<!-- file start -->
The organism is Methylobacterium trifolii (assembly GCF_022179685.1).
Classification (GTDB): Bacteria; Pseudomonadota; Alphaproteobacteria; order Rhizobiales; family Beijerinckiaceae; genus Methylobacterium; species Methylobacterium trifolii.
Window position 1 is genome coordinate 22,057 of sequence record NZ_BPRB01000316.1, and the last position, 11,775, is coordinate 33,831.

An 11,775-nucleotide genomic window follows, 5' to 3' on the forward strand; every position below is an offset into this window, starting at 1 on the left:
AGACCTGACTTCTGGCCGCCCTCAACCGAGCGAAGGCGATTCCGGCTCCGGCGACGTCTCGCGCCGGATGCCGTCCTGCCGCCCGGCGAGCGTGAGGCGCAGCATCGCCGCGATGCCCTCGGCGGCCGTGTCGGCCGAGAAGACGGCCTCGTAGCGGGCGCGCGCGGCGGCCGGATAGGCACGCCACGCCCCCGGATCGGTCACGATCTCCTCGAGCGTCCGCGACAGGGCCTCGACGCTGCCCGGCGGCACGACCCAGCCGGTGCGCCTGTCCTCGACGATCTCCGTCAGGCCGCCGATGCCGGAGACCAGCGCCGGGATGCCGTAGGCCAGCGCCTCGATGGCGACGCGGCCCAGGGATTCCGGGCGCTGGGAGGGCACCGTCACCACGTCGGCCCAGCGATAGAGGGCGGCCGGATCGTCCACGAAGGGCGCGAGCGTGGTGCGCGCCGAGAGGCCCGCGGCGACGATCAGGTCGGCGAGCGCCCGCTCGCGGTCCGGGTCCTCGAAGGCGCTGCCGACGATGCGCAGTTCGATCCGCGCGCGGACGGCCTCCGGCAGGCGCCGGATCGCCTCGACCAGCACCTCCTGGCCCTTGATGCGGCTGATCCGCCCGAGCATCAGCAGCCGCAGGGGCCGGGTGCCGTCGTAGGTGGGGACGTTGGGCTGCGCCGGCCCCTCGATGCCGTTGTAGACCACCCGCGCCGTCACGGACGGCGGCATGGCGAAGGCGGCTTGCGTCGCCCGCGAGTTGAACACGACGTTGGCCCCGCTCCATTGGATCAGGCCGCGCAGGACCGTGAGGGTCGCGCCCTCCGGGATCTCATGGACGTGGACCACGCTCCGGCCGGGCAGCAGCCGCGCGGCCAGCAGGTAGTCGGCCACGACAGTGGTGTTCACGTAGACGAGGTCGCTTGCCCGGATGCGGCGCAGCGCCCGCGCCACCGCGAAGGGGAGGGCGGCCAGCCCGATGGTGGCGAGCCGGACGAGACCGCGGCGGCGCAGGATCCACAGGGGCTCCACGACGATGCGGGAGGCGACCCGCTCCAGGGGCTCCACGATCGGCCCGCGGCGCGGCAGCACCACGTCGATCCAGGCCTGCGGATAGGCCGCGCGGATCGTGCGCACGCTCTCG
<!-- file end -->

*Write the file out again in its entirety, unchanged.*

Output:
The organism is Methylobacterium trifolii (assembly GCF_022179685.1).
Classification (GTDB): Bacteria; Pseudomonadota; Alphaproteobacteria; order Rhizobiales; family Beijerinckiaceae; genus Methylobacterium; species Methylobacterium trifolii.
Window position 1 is genome coordinate 22,057 of sequence record NZ_BPRB01000316.1, and the last position, 11,775, is coordinate 33,831.

An 11,775-nucleotide genomic window follows, 5' to 3' on the forward strand; every position below is an offset into this window, starting at 1 on the left:
AGACCTGACTTCTGGCCGCCCTCAACCGAGCGAAGGCGATTCCGGCTCCGGCGACGTCTCGCGCCGGATGCCGTCCTGCCGCCCGGCGAGCGTGAGGCGCAGCATCGCCGCGATGCCCTCGGCGGCCGTGTCGGCCGAGAAGACGGCCTCGTAGCGGGCGCGCGCGGCGGCCGGATAGGCACGCCACGCCCCCGGATCGGTCACGATCTCCTCGAGCGTCCGCGACAGGGCCTCGACGCTGCCCGGCGGCACGACCCAGCCGGTGCGCCTGTCCTCGACGATCTCCGTCAGGCCGCCGATGCCGGAGACCAGCGCCGGGATGCCGTAGGCCAGCGCCTCGATGGCGACGCGGCCCAGGGATTCCGGGCGCTGGGAGGGCACCGTCACCACGTCGGCCCAGCGATAGAGGGCGGCCGGATCGTCCACGAAGGGCGCGAGCGTGGTGCGCGCCGAGAGGCCCGCGGCGACGATCAGGTCGGCGAGCGCCCGCTCGCGGTCCGGGTCCTCGAAGGCGCTGCCGACGATGCGCAGTTCGATCCGCGCGCGGACGGCCTCCGGCAGGCGCCGGATCGCCTCGACCAGCACCTCCTGGCCCTTGATGCGGCTGATCCGCCCGAGCATCAGCAGCCGCAGGGGCCGGGTGCCGTCGTAGGTGGGGACGTTGGGCTGCGCCGGCCCCTCGATGCCGTTGTAGACCACCCGCGCCGTCACGGACGGCGGCATGGCGAAGGCGGCTTGCGTCGCCCGCGAGTTGAACACGACGTTGGCCCCGCTCCATTGGATCAGGCCGCGCAGGACCGTGAGGGTCGCGCCCTCCGGGATCTCATGGACGTGGACCACGCTCCGGCCGGGCAGCAGCCGCGCGGCCAGCAGGTAGTCGGCCACGACAGTGGTGTTCACGTAGACGAGGTCGCTTGCCCGGATGCGGCGCAGCGCCCGCGCCACCGCGAAGGGGAGGGCGGCCAGCCCGATGGTGGCGAGCCGGACGAGACCGCGGCGGCGCAGGATCCACAGGGGCTCCACGACGATGCGGGAGGCGACCCGCTCCAGGGGCTCCACGATCGGCCCGCGGCGCGGCAGCACCACGTCGATCCAGGCCTGCGGATAGGCCGCGCGGATCGTGCGCACGCTCTCG